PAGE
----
There’s a line in ‘Hot’: “what’s your favourite Yeah Yeah Yeahs song…” that you must have had thrown at you a lot over the years. Did those comparisons to your influences used to annoy you when you were starting out?
Mjöll: The answer is ‘Maps’. It’s also my favourite music video, with that one tear falling down Karen O’s cheek. It hits all the spots.
Did you watch Meet Me In The Bathroom? There’s a great scene there of that video being shot.
Mjöll: Not yet actually, but I did buy seven copies of the book! I kept on giving it to people.
Podpadec: I think there’s a really beautiful thing about acknowledging the lineage that you exist within, and the shoulders you stand upon as a musician. I think some of those comparisons can definitely sometimes just be lazy journalism, but that’s not the worst of it. We endlessly, endlessly get ‘Oh, you’re a riot grrrl band’. And okay, yeah, we love that, we respect it, but it was always Le Tigra that we wanted to sound like. It’s that energy that we wanted to bring.
Mjöll: We get to play with Le Tigre soon and that feels like it’s gonna be a very full circle moment. During your young teens, when you don’t really know how you’re going to be an adult, or even how you’re going to leave your village, all you can do is listen to music and transport yourself to London or New York. A band like Le Tigra has been such a big part of all three of our personal connections to music – so I’m very thankful that people maybe say we sound alike. It’s a compliment. What’s weird is when we get compared to bands that we definitely don’t sound like. ‘Oh, you happen to have vaginas? You must sound like this other band that also has vaginas…’
Do you sense the flip side of that yet – that new bands are starting to talk about being influenced by you?
Mjöll: It’s pretty cool to be on our third album now, because that feels like a career. It’s not just a flash in the pan thing. During South By South West we met a bunch of artists that came up to us and told us that we’d inspired them. That they saw us play live and then wanted to make their own band. And I think that sort of took us a bit by surprise. It’s wonderful releasing albums, but you release songs to be able to tour them. At this stage of our lives, the live show is everything. A concert is one of the most magical places you could ever go, and we’re always incredibly present during our live shows. So when someone now tells us that they started playing guitar because of a Dream Wife gig… it’s the best compliment that we could ever really get.
Another line I loved from the new record: “you’ll be middle-aged men one day and I’ll be a middle-aged dream wife…”. Have you thought about the future in those terms before?
Mjöll: Ageism in music is an interesting one. We’re going back to Kathleen Hanna again here, but she did really interesting interview in The Guardian the other day where she talks about going back on tour. She didn’t tour for almost 15 years, because of her Lyme disease, and she talks about being met with this different attitude, being now in her 50s and being in a punk band. There’s no time limit in music. Without age, we wouldn’t have gotten Blackstar by Bowie. So those two lines were put in there to sort of contradict the idea of ageism in music. But then, also, literally – as the BBC6 dads are propping up the entire scene! It’s important to appreciate them. Thank you, 6Music dads, for making sure bands like us can still sell vinyl!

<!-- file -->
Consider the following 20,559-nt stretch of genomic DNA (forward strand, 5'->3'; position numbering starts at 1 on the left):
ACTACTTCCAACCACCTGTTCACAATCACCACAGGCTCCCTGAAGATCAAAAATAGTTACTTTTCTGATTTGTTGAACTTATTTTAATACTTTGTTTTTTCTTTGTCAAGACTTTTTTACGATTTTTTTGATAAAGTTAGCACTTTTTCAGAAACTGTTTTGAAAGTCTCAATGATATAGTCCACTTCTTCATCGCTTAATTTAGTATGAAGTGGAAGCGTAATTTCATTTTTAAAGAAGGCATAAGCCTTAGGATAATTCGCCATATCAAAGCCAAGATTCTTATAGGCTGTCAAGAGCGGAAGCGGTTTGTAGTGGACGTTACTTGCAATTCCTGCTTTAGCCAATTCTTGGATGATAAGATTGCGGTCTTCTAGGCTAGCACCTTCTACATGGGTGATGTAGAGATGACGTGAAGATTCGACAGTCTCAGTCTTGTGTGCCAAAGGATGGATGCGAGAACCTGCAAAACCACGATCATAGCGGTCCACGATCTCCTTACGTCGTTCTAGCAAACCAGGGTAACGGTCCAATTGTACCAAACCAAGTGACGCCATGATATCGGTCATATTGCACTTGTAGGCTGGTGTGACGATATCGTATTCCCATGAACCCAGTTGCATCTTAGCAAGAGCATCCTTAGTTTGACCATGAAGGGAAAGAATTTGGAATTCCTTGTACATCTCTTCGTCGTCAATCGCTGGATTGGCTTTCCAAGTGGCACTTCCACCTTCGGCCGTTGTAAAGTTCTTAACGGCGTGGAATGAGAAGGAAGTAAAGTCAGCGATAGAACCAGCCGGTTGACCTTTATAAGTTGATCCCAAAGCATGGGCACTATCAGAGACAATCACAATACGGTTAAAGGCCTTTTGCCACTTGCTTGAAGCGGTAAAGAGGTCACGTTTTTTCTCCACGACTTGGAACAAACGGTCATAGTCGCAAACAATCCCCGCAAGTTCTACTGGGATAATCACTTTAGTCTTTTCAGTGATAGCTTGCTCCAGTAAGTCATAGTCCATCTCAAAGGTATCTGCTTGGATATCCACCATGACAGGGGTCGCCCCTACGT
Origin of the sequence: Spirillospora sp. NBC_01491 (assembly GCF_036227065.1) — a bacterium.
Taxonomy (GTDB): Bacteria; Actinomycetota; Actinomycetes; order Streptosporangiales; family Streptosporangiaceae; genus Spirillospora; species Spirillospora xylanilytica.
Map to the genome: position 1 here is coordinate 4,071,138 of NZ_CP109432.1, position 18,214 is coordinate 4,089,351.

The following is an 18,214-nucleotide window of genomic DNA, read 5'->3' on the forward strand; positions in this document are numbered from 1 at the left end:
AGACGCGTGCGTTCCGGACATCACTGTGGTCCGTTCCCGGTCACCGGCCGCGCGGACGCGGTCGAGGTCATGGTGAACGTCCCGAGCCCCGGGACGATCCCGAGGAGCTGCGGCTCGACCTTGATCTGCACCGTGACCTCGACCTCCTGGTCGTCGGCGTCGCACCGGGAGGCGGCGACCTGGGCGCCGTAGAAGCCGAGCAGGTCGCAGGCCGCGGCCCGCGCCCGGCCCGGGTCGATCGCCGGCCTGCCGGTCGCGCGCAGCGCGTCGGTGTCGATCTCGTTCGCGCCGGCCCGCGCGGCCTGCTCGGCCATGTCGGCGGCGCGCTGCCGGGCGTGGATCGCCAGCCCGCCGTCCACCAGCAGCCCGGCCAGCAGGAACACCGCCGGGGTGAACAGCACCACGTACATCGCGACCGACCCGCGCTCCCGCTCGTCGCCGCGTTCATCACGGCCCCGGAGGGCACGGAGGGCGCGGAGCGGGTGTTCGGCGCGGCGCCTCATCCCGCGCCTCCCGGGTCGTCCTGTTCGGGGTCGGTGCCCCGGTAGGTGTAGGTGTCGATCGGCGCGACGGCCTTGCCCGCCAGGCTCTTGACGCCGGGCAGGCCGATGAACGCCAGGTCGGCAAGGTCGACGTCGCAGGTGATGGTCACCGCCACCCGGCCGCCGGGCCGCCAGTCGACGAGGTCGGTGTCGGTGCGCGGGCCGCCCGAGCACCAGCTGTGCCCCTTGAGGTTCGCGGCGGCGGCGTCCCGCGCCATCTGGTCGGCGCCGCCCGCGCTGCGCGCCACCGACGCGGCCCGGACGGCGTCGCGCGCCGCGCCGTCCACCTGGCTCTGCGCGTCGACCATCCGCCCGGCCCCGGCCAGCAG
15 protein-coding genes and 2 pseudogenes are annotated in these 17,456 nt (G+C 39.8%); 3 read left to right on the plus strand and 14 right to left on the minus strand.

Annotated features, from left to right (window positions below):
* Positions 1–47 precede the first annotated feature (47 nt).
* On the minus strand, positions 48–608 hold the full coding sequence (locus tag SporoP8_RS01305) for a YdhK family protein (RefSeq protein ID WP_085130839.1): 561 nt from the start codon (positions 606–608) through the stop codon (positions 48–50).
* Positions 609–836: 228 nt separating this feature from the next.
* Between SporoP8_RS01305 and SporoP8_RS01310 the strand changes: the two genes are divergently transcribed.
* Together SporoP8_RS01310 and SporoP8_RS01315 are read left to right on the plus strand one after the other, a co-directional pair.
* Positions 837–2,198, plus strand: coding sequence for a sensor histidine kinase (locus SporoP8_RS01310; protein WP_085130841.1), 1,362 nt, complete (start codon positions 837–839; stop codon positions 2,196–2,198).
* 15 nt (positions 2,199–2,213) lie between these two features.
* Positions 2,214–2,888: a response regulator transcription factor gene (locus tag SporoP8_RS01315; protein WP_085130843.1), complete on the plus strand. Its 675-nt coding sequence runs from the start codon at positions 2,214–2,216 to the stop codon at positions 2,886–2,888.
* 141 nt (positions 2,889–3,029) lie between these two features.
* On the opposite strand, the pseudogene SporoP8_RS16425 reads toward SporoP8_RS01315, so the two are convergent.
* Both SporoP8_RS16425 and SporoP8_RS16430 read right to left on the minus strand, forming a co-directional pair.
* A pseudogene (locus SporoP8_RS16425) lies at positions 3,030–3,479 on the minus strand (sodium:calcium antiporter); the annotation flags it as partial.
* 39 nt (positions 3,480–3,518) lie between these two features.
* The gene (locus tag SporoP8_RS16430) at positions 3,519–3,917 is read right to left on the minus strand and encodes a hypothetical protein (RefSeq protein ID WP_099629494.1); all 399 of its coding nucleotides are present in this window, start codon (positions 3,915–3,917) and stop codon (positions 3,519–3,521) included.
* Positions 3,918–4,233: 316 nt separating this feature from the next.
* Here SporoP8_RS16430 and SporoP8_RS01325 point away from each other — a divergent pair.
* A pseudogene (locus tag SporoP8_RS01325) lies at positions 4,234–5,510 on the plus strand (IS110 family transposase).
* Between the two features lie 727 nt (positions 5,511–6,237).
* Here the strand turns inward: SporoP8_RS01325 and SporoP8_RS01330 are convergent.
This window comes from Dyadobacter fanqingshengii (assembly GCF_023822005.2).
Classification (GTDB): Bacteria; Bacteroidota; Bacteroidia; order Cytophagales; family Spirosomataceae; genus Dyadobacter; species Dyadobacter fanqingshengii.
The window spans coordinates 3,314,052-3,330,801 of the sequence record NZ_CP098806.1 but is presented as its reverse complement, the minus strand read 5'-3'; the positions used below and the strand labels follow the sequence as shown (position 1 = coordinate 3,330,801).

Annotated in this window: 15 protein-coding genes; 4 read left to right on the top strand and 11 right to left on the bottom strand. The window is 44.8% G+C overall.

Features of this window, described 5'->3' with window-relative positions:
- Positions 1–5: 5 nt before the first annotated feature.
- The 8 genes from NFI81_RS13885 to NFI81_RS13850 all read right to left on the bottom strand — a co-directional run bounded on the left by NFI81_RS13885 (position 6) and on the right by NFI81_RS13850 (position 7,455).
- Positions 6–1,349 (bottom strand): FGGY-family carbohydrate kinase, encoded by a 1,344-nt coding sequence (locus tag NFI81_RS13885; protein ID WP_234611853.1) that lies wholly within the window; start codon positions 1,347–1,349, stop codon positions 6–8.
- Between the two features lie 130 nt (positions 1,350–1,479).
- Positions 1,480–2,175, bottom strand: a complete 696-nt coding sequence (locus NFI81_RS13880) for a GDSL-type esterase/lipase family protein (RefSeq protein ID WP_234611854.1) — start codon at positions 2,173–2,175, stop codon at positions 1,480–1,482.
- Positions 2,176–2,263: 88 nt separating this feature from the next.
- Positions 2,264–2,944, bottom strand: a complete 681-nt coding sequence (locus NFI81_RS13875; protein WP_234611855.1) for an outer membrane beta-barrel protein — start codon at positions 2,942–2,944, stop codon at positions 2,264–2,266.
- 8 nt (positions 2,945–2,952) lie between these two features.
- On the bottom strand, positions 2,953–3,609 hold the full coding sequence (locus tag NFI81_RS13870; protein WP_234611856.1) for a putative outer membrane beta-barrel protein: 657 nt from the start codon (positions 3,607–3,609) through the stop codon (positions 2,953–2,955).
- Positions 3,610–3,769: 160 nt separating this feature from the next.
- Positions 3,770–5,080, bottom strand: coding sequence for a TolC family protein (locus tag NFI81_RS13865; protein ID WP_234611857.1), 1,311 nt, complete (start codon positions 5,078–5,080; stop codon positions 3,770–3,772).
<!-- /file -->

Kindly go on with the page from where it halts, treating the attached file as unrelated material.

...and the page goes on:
You’ve evolved so much over the last decade – what’s your relationship to your earlier music now? Are you approaching it differently when you’re building a setlist?
Mjöll: We have so many songs now! It’s really difficult to write a setlist, let alone for a 30 minute set like we had a South By Southwest and Great Escape. We love our first two records, but they didn’t capture our live sound. They’re very much studio albums. For this one, Alice produced them and really just cracked down on getting the guitars right, and on how we make the room sound. The vocals aren’t pretty on this album because they’re not trying to sound like a studio setup. It’s messy. It’s chaotic. And it’s pretty magical.
Go: I agree. But also, every time you play a song live, it’s like you’re kind of experiencing it again for the first time. The songs grow with us. The version of ‘Hey Heartbreaker’ that we play now is probably fairly unrecognisable from what it is on the record. But that’s part of what we do. There are probably songs on those records that I don’t even remember.
Mjöll: I don’t think I would know how to play those old songs how we used to play them. I remember seeing Bob Dylan playing when I was a teenager in Reykjavik. And I had the best time ever. My friends walked away with me and they were complaining because he didn’t play the songs like they were played in 1964. And that’s such a ridiculous concept to me. I just loved that there was so much joy. He didn’t have to play ‘Blowin’ In The Wind’ or ‘Lay Lady Lay’, but he played them a way that made them feel alive. I thought that was incredible. Music has a living and beating heart. You have to respect that.
Social Lubrication is out 9 June on Lucky Number. Pre-order here.